Dresher Center Faculty & Graduate Student Works-in-Progress
Wednesday, November 6, 12-1:00 (Lunch served at 11:45, so please rsvp to email@example.com)
Kara Hunt, Post-doctoral Fellow, MCS and Rebecca Adelman, Assistant Professor, MCS
Kara Hunt: Grin and Bear It: Humor as an Economy of Being
The political and philosophical treatment of humor, as a matter of both function and prospect, has been restricted to empirical analyses. That is, in prioritizing the affective characteristics of humor in isolation much of the scholarship on the subject takes for granted its epistemic qualities. It is my position that the cognitive processes that inform and underscore humor are structural in nature and therefore have a profound connection to modern conceptualizations of human being. In considering a “sense” of humor as an economy of being through which jokes are exchanged as a matter of ontological security I argue, that certain bodies are restricted from presence via jest. To demonstrate this position, I will analyze the historical progression of humor alongside popular and accessible jokes about race, gender, and class in the immediate contemporary.
Rebecca Adelman: Beyond Representation: Approaching Violence and the Visual
For most scholars of the visual it is axiomatic that traumatic experiences—war, terrorist attacks, and other forms of violence—might resist visual representation or appear obliquely or incompletely. This does not mean, however, that these phenomena cannot be given a visible shape. Rather, that shape might be a shell, an outline, a reflection, an aurora, or a negative of itself, less apparent in a visual artifact than in its social, cultural, and political echoes, resonances, and functions. And so I want to think about how we might capture, account for, and analyze the visual cultures orbiting around these objects.
In this presentation, I’ll consider two methodological and conceptual
interventions that I’ve been endeavoring to develop in my recent work.
The first, which forms the foundation of my forthcoming book, Beyond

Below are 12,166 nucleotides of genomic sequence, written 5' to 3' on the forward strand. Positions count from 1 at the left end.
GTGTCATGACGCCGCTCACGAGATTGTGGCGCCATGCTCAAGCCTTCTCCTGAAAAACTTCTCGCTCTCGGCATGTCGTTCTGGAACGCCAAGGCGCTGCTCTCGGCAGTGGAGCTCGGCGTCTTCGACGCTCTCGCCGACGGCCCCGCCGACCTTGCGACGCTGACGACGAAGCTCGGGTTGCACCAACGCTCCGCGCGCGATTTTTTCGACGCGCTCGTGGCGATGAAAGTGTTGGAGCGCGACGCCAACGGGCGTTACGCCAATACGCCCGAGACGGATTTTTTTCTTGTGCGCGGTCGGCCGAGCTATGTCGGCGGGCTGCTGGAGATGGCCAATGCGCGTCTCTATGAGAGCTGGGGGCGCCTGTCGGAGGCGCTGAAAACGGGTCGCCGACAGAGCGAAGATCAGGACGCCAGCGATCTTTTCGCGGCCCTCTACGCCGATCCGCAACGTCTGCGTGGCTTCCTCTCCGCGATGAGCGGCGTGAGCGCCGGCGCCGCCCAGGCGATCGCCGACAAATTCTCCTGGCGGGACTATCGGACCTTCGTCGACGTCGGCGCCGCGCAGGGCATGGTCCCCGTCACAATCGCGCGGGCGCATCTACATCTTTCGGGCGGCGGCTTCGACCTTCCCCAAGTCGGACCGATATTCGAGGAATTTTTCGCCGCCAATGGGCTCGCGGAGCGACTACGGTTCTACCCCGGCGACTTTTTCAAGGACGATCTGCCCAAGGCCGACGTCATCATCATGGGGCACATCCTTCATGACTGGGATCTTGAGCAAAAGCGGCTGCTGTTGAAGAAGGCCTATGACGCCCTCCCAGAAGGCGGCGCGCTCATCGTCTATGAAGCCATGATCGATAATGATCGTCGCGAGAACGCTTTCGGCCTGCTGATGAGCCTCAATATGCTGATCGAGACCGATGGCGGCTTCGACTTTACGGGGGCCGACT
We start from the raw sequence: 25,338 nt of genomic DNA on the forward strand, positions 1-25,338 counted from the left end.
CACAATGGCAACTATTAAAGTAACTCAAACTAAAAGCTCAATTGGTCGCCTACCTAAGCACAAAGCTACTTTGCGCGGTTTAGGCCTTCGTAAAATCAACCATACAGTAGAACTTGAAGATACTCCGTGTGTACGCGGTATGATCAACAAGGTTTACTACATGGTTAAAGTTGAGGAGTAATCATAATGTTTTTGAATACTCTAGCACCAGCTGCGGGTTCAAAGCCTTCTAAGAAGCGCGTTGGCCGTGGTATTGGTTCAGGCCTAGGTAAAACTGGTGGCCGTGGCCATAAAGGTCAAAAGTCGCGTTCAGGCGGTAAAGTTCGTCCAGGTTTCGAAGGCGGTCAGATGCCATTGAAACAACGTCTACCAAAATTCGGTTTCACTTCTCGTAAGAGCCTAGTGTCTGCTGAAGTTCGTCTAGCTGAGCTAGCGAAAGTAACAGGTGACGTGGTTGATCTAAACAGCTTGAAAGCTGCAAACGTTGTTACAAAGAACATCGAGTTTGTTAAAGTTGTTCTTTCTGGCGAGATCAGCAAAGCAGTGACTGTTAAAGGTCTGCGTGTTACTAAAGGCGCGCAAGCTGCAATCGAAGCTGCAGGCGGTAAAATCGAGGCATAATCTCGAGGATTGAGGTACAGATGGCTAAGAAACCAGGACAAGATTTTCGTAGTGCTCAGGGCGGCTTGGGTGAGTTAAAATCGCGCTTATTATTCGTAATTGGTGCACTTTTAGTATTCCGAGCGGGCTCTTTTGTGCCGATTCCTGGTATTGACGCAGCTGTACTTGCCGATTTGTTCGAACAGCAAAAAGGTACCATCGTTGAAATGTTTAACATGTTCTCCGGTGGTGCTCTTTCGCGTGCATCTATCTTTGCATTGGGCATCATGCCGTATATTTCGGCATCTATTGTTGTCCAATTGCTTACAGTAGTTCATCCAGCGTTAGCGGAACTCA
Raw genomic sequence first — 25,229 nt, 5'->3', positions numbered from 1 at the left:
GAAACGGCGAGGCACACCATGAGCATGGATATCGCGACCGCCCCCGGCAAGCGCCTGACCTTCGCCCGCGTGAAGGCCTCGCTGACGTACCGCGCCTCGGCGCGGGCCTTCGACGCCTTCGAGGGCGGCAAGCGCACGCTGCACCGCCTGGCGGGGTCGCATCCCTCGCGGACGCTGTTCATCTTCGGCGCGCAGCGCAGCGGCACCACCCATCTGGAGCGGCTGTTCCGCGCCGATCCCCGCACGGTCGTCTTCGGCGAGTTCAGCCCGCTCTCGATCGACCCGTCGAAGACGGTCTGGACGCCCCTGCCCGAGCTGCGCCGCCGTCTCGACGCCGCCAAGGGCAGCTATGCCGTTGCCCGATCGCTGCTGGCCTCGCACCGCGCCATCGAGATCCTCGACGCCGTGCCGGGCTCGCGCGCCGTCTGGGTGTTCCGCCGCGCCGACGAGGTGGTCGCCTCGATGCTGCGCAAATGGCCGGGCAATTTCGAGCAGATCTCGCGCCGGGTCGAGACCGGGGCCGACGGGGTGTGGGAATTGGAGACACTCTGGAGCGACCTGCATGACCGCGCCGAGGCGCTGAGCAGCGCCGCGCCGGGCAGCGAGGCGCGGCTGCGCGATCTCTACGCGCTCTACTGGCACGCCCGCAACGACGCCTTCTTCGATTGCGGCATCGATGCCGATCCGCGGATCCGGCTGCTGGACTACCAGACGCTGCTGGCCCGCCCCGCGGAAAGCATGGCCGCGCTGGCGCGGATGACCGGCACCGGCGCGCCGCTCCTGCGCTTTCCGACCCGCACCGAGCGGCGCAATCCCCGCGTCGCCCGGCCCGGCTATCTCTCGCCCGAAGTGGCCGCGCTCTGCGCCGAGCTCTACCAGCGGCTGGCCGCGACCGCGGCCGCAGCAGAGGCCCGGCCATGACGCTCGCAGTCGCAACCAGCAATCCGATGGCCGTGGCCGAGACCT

the Checkpoint: Visual Practices in America’s Global War on Terror (University
of Massachusetts Press, 2014), is a turn toward the study of individual and
institutional visual practices rather than textual analysis of visual
objects. This wider view facilitates an exploration of who is using the
visual, how, for what purposes, and with what material consequences.
Building from, rather than lamenting, the notion that war might not be fully
representable, this method transforms that impossibility from a constraint into
an essential element of knowledge production about how, precisely, visual
cultures of militarized violence organize themselves. The second, which I
am exploring in a series of collaborations with Wendy Kozol (Oberlin College),
is what we describe as an “asymptotic approach” to the study of images—and
related practices of image production and consumption—that get close to the
scene of war or violence, but never actually or fully depict it. We
adopt the notion of the asymptote from geometry, where it is employed to describe
a line that a curve approaches as it moves toward infinity, and use the figure
of the asymptote to model the relationship between the truths of war and images
that purport to document them. Rather than casting images that do not
provide graphic documentary records of war as failures, we argue that instead
they visualize unrepresentability itself, providing a record of the dynamic
relation between events and images, and querying what kinds of spectatorship
are possible in the gap that separates them. Ultimately, this scholarship
is intended as a response to the cultural, political, and ethical exigencies
that arise as militarized violence and visual technologies commingle in
increasingly intimate ways.